The next time the fish entered the swim, again the commons fed with gusto. The ghostie however continued to watch. They are super cautious fish it would seem. I wonder why this is the case? Still, with the shoals departure soon after, it was time to introduce the hookbait. You guessed it, a large, fluffy chunk of bread. It took an age to sink and settle. The fish took a little longer to come back this time too, but when they did, it was the ghostie that homed straight in on my hookbait. Incredible! Almost out of body, I watched myself watching it. With a waft of its pectoral fins, it came to a halt. The angler poised. It’s mouth extended out, creating a vacuum, and the hookbait had no choice but to do what physics dictated. The angler had no choice but to do what instinct dictated and strike. Into nothingness. A bemused angler and an equally bemused ghostie. With a casual air the fish abled out of the swim. A slack jawed angler look on in dismay. The chance had gone. For the common carp too. Time to re-compose and start again.

Perfect common carpJust fifteen minutes later, and now in a different swim, I was rewarded with a fish. A perfect little common carp sporting exceptionally lovely colours. A second chance served up and taken. Freelined bread over a few free offerings. In the clear water it is always a joy to see the fish swim strongly back to their home. Almost as much as it is to see them make their first mistake; a little too much curiosity for those fluffy white morsels laying temptingly on the marginal shelf. Next time, that ghostie will be mine.

Back homeThanks for reading this update. You might like to head over to my Facebook page. Once there if you ‘like’ the page, you will get all the blog, twitter and Facebook updates in one place! You can click the link at the end or hit like to the top right of the home page. Don’t forget to share this with anyone you know might appreciate it using the social media buttons below.

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Until next time,


The staff of life (Entry 135)

With last weeks lesson still bouncing around my mind, I headed once more toward stillwater, keen to employ similar simple tactics in the hope of seeing a bright orange beacon vanish. It was a foul day. A swirling and gusting wind. Gale force at times. The moderate showers that were forecast would no doubt be made to feel much more wintery by the airflow. Raindrops pelted at right angles against the umbrella. Would the umbrella even make it until the end of the session? Bait choice was an easy one today; a trip to the local shop for a freshly baked loaf. Something to put on the hook and something to nibble on in between.

First things first; secure the umbrella down. I picked a swim on the back of the wind, which is not only where I expected the fish to be, but also gave my umbrella that bit more of a chance of survival. Next up was a cup of tea. I fed a few pellets I had left over from a previous session whilst I drank. A quick plumb up revealed the depth and the first cast was quickly made. To my surprise the float stayed in place pretty well, a fluke on my own part when placing the shot. It’s always appreciated when things just work. The wind really began to howl. Cutting through the towering trees bare branches. Hitting the far bank and deflecting downwards, creating all kind of interesting swirls and waves on the surface. I looked back at the float tip just in time to see it stutter a little, glide left and reluctantly dip below the ripples.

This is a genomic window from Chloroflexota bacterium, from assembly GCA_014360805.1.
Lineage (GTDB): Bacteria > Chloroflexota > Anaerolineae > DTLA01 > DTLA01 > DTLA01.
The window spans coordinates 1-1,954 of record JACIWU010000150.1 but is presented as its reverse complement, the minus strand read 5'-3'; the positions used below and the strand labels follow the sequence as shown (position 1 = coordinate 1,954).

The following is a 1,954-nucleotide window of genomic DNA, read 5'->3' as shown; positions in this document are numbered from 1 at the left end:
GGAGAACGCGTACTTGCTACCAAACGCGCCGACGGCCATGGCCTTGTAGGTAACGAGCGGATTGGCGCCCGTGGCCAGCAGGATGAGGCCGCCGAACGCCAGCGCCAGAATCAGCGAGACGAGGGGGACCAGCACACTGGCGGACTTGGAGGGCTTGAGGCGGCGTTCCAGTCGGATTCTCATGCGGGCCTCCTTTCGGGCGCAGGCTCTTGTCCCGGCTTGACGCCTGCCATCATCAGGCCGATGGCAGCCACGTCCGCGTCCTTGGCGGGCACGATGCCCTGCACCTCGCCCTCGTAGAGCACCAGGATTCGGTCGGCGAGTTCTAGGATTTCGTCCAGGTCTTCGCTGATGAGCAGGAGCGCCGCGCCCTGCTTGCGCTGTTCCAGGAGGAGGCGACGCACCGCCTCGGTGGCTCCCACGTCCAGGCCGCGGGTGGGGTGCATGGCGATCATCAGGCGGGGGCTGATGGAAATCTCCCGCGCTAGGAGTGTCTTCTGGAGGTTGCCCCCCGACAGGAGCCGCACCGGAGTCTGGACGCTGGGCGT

The business end of a hungry common

The rod hooped round as it met with the culprit. A carp fought in a typical fashion as it made a bid for freedom. In the shallow water the lean carp explored every bankside obstruction and root before finally succumbing. A really exciting tour of the water. It was a lean common. The fluffy bread proving too tempting to pass by. Just twenty minutes had passed and a fish was on the bank. Another heavy rain shower began to fall.

First fish of the sessionI was really enjoying fishing with the bread. I only left the rig on the water for a few minutes, striking the bread off before reeling in. A way of feeding the swim a little and keeping active. A heavy grey sky made it feel like it would be better to tuck myself at the back of the umbrella and hide away. But that certainly wouldn’t do. I stuck to casting regularly and hoped another carp would oblige. It was interesting, and sightly eerie, to note the absence of any birds in the strong wind. One of those details that goes unnoticed for a time but then once you become aware of, you can’t ignore. Very quiet indeed.

Vibrant winter coloursI did get another take. It took some time but was certainly worth the wait. A mirror carp this time, carrying some beautiful warm orange and red hues. In immaculate condition and fighting every inch of the way in. It was a particularly deep bodied fish. A miniature thirty pounder if ever I have seen one. I admired the perfect row of scales that lined its back and the similar cluster of scales dotted about its flank.